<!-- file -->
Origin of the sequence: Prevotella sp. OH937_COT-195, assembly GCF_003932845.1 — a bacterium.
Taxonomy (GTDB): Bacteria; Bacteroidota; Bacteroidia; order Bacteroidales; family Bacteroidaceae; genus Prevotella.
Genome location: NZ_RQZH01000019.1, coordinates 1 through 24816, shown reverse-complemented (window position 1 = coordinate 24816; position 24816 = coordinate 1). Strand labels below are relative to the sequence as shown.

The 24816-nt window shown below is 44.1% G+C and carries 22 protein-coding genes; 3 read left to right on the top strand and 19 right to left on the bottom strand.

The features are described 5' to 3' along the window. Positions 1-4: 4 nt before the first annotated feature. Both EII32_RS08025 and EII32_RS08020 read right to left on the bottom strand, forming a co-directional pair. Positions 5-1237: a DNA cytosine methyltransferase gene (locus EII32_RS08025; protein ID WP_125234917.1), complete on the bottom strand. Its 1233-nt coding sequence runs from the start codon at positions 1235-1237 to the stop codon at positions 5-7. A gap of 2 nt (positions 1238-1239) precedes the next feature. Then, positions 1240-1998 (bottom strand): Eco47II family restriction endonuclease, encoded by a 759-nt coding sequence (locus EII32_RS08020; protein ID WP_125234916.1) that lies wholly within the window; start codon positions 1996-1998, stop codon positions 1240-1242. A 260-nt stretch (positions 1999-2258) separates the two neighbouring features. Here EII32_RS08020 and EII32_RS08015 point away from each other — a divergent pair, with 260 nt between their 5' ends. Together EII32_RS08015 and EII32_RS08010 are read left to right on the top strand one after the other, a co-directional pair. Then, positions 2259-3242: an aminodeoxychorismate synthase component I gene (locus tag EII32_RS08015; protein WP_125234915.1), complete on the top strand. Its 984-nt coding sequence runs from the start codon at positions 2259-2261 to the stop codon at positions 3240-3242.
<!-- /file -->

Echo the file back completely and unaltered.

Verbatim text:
Origin of the sequence: Prevotella sp. OH937_COT-195, assembly GCF_003932845.1 — a bacterium.
Taxonomy (GTDB): Bacteria; Bacteroidota; Bacteroidia; order Bacteroidales; family Bacteroidaceae; genus Prevotella.
Genome location: NZ_RQZH01000019.1, coordinates 1 through 24816, shown reverse-complemented (window position 1 = coordinate 24816; position 24816 = coordinate 1). Strand labels below are relative to the sequence as shown.

The 24816-nt window shown below is 44.1% G+C and carries 22 protein-coding genes; 3 read left to right on the top strand and 19 right to left on the bottom strand.

The features are described 5' to 3' along the window. Positions 1-4: 4 nt before the first annotated feature. Both EII32_RS08025 and EII32_RS08020 read right to left on the bottom strand, forming a co-directional pair. Positions 5-1237: a DNA cytosine methyltransferase gene (locus EII32_RS08025; protein ID WP_125234917.1), complete on the bottom strand. Its 1233-nt coding sequence runs from the start codon at positions 1235-1237 to the stop codon at positions 5-7. A gap of 2 nt (positions 1238-1239) precedes the next feature. Then, positions 1240-1998 (bottom strand): Eco47II family restriction endonuclease, encoded by a 759-nt coding sequence (locus EII32_RS08020; protein ID WP_125234916.1) that lies wholly within the window; start codon positions 1996-1998, stop codon positions 1240-1242. A 260-nt stretch (positions 1999-2258) separates the two neighbouring features. Here EII32_RS08020 and EII32_RS08015 point away from each other — a divergent pair, with 260 nt between their 5' ends. Together EII32_RS08015 and EII32_RS08010 are read left to right on the top strand one after the other, a co-directional pair. Then, positions 2259-3242: an aminodeoxychorismate synthase component I gene (locus tag EII32_RS08015; protein WP_125234915.1), complete on the top strand. Its 984-nt coding sequence runs from the start codon at positions 2259-2261 to the stop codon at positions 3240-3242.